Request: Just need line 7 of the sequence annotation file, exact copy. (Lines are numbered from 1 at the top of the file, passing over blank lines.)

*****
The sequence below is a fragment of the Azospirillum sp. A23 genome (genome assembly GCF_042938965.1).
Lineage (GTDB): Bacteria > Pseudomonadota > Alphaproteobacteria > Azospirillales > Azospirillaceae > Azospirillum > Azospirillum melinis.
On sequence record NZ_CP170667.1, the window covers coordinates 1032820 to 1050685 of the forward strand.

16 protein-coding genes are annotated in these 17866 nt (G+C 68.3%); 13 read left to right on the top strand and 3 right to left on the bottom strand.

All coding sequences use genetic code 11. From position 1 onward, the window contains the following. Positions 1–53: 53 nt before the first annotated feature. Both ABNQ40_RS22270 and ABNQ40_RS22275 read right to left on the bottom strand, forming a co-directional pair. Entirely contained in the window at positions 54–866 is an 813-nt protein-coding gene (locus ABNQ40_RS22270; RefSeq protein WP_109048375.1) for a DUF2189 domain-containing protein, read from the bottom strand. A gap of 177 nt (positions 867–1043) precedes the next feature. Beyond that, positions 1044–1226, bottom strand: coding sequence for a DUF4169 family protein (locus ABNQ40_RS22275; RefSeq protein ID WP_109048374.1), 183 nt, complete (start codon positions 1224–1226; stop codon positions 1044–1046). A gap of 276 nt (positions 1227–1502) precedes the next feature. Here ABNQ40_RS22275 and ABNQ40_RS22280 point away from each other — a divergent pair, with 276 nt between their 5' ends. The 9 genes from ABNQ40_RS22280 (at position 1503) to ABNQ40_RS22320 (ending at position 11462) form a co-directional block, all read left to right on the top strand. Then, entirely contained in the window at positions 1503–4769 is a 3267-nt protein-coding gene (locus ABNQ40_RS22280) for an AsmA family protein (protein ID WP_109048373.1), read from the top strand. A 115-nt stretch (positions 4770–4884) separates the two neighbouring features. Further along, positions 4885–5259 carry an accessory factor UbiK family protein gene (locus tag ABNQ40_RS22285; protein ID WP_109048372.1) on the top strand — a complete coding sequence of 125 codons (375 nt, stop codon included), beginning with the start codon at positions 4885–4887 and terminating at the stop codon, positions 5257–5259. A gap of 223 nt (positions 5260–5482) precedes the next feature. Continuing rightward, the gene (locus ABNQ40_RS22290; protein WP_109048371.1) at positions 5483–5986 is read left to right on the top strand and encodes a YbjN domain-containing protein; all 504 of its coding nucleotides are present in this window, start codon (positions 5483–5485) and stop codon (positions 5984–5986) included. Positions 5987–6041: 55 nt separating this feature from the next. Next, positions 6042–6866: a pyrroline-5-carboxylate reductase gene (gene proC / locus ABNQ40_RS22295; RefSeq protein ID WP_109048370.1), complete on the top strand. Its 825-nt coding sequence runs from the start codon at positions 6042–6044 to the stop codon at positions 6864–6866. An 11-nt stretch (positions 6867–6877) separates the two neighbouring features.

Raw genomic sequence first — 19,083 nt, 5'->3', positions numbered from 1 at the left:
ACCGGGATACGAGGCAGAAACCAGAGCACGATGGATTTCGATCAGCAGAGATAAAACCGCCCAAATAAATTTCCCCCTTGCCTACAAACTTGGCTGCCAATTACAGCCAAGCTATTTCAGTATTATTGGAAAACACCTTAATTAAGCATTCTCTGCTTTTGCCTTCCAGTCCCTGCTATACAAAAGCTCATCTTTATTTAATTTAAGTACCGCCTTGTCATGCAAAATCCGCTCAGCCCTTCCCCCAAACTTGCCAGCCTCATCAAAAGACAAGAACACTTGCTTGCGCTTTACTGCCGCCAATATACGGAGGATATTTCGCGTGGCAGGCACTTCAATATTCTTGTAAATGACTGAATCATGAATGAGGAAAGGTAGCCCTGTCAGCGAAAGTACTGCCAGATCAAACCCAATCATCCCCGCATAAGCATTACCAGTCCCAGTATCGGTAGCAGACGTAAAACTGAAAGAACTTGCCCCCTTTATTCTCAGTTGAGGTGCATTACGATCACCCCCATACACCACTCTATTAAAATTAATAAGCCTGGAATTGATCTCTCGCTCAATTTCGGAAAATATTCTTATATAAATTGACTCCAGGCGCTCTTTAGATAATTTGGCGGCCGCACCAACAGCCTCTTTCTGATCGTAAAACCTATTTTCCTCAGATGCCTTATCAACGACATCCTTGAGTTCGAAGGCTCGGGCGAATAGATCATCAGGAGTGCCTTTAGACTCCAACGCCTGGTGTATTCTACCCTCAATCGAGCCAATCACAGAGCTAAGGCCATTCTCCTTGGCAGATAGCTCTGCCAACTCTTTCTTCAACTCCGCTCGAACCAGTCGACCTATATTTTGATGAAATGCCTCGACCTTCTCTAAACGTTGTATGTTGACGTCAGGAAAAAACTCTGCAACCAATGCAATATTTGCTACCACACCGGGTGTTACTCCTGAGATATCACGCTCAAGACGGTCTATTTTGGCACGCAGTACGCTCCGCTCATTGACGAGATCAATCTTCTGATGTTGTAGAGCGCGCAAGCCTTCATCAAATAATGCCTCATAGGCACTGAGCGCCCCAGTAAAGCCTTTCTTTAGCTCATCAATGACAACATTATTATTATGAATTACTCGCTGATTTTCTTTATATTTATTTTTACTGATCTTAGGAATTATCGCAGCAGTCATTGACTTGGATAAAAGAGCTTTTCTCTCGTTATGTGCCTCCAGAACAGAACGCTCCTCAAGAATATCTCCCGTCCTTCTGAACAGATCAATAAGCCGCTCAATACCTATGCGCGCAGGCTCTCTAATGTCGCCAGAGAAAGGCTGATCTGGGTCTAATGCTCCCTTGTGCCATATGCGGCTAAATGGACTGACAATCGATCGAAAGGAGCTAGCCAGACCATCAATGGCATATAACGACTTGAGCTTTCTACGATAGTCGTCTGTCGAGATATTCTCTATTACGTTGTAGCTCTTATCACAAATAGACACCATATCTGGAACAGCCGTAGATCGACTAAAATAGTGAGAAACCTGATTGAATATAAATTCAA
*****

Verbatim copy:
ACCGGGATACGAGGCAGAAACCAGAGCACGATGGATTTCGATCAGCAGAGATAAAACCGCCCAAATAAATTTCCCCCTTGCCTACAAACTTGGCTGCCAATTACAGCCAAGCTATTTCAGTATTATTGGAAAACACCTTAATTAAGCATTCTCTGCTTTTGCCTTCCAGTCCCTGCTATACAAAAGCTCATCTTTATTTAATTTAAGTACCGCCTTGTCATGCAAAATCCGCTCAGCCCTTCCCCCAAACTTGCCAGCCTCATCAAAAGACAAGAACACTTGCTTGCGCTTTACTGCCGCCAATATACGGAGGATATTTCGCGTGGCAGGCACTTCAATATTCTTGTAAATGACTGAATCATGAATGAGGAAAGGTAGCCCTGTCAGCGAAAGTACTGCCAGATCAAACCCAATCATCCCCGCATAAGCATTACCAGTCCCAGTATCGGTAGCAGACGTAAAACTGAAAGAACTTGCCCCCTTTATTCTCAGTTGAGGTGCATTACGATCACCCCCATACACCACTCTATTAAAATTAATAAGCCTGGAATTGATCTCTCGCTCAATTTCGGAAAATATTCTTATATAAATTGACTCCAGGCGCTCTTTAGATAATTTGGCGGCCGCACCAACAGCCTCTTTCTGATCGTAAAACCTATTTTCCTCAGATGCCTTATCAACGACATCCTTGAGTTCGAAGGCTCGGGCGAATAGATCATCAGGAGTGCCTTTAGACTCCAACGCCTGGTGTATTCTACCCTCAATCGAGCCAATCACAGAGCTAAGGCCATTCTCCTTGGCAGATAGCTCTGCCAACTCTTTCTTCAACTCCGCTCGAACCAGTCGACCTATATTTTGATGAAATGCCTCGACCTTCTCTAAACGTTGTATGTTGACGTCAGGAAAAAACTCTGCAACCAATGCAATATTTGCTACCACACCGGGTGTTACTCCTGAGATATCACGCTCAAGACGGTCTATTTTGGCACGCAGTACGCTCCGCTCATTGACGAGATCAATCTTCTGATGTTGTAGAGCGCGCAAGCCTTCATCAAATAATGCCTCATAGGCACTGAGCGCCCCAGTAAAGCCTTTCTTTAGCTCATCAATGACAACATTATTATTATGAATTACTCGCTGATTTTCTTTATATTTATTTTTACTGATCTTAGGAATTATCGCAGCAGTCATTGACTTGGATAAAAGAGCTTTTCTCTCGTTATGTGCCTCCAGAACAGAACGCTCCTCAAGAATATCTCCCGTCCTTCTGAACAGATCAATAAGCCGCTCAATACCTATGCGCGCAGGCTCTCTAATGTCGCCAGAGAAAGGCTGATCTGGGTCTAATGCTCCCTTGTGCCATATGCGGCTAAATGGACTGACAATCGATCGAAAGGAGCTAGCCAGACCATCAATGGCATATAACGACTTGAGCTTTCTACGATAGTCGTCTGTCGAGATATTCTCTATTACGTTGTAGCTCTTATCACAAATAGACACCATATCTGGAACAGCCGTAGATCGACTAAAATAGTGAGAAACCTGATTGAATATAAATTCAA